Right, back then he was “that gay guy from that gay show.”
Ted, when he got his own vehicle, got a chance to shine. But it was always awkward watching him on Top Chef. I can’t wait to see the Brian Malarkey element on The Taste. It’s one of those things like, “One of these people is not like the other.” Rumors swirl that he arrived on set with his own makeup person. I can neither confirm nor deny these rumors.
The fact of the matter is that people come and go on television all the time. No Rerservations and The Layover will live on The Travel Channel for a thousand years, you know, and I think Tony will still “be” there. We’ve also got some cool stuff coming up on Travel Channel this year, and hopefully they’ve got some hit shows in there that can replace, timewise, No Reservations. I don’t think there’s any replacing Tony.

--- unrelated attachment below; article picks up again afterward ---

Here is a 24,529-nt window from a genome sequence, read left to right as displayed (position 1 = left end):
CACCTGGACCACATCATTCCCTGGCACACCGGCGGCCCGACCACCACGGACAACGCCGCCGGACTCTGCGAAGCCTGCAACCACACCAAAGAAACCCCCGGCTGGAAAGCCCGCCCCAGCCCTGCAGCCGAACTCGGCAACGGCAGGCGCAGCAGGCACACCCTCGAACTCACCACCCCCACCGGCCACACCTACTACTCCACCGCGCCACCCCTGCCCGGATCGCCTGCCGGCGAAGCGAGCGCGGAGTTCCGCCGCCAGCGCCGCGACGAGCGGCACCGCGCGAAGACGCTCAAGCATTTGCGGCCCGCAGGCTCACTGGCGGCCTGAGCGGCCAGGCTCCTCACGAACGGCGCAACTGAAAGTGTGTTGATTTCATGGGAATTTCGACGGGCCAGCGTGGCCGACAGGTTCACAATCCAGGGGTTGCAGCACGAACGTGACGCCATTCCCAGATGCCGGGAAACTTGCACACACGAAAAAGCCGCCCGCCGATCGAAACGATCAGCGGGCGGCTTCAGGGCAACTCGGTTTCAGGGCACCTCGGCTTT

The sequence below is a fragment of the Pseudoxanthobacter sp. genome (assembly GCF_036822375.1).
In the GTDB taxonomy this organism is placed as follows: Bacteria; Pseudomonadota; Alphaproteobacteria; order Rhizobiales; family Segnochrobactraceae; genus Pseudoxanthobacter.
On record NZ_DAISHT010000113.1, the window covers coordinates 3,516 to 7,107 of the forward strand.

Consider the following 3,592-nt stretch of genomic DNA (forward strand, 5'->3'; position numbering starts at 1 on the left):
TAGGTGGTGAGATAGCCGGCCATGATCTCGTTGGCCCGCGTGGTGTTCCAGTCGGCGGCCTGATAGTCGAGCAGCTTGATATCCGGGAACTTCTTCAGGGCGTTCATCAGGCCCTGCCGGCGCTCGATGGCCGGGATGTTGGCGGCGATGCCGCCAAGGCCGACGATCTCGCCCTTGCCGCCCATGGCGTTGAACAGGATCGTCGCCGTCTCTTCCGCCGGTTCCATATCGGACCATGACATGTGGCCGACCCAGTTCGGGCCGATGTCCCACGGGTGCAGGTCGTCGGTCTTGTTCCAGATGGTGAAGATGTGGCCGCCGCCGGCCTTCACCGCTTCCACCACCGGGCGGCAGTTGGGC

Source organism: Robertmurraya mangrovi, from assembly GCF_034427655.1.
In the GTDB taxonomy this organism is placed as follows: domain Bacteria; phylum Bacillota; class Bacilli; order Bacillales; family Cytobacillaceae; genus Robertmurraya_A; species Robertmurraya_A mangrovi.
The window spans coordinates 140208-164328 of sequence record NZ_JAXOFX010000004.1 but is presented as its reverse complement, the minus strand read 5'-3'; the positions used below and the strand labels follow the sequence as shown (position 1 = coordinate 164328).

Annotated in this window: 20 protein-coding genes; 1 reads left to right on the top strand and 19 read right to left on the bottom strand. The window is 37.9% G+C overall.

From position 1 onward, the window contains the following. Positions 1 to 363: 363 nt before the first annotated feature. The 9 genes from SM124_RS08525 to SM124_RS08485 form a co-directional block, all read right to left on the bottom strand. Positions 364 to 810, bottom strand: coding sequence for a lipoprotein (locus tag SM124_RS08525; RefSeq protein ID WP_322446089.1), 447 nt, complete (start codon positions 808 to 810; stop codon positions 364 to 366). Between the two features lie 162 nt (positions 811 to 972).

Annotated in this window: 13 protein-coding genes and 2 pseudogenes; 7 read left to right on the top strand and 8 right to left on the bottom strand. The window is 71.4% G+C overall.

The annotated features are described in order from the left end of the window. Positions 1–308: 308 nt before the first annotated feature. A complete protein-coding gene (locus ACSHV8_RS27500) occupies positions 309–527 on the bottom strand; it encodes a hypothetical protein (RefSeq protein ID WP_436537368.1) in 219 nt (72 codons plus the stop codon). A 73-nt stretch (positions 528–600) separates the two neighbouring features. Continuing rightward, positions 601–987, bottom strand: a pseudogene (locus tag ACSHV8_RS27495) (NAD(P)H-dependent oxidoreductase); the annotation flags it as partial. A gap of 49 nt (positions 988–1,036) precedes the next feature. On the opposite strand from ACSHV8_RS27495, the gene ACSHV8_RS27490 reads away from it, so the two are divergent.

I’m a little biased, he’s a friend of mine, but he’s not just one of the most insightful and brilliant people in the food and travel space; in the cultural firmament of our art scene, he is a brilliant man — publisher, artist, music fiend — this guy is really, really visionary. You look at that Get Jiro! comic book and some of his side projects — the David Chang documentary that is coming to PBS, that’s coming out very soon — Tony’s a brilliant guy.
One of the things that the two of you did really recently was the Capitol Food Fight. We loved how you auctioned off the opportunity to hand-feed people iguana meat for $1000 a pop. Whose idea was that, and while you were feeding them, did you feel like a mom feeding a baby, or like some sort of sick prostitute?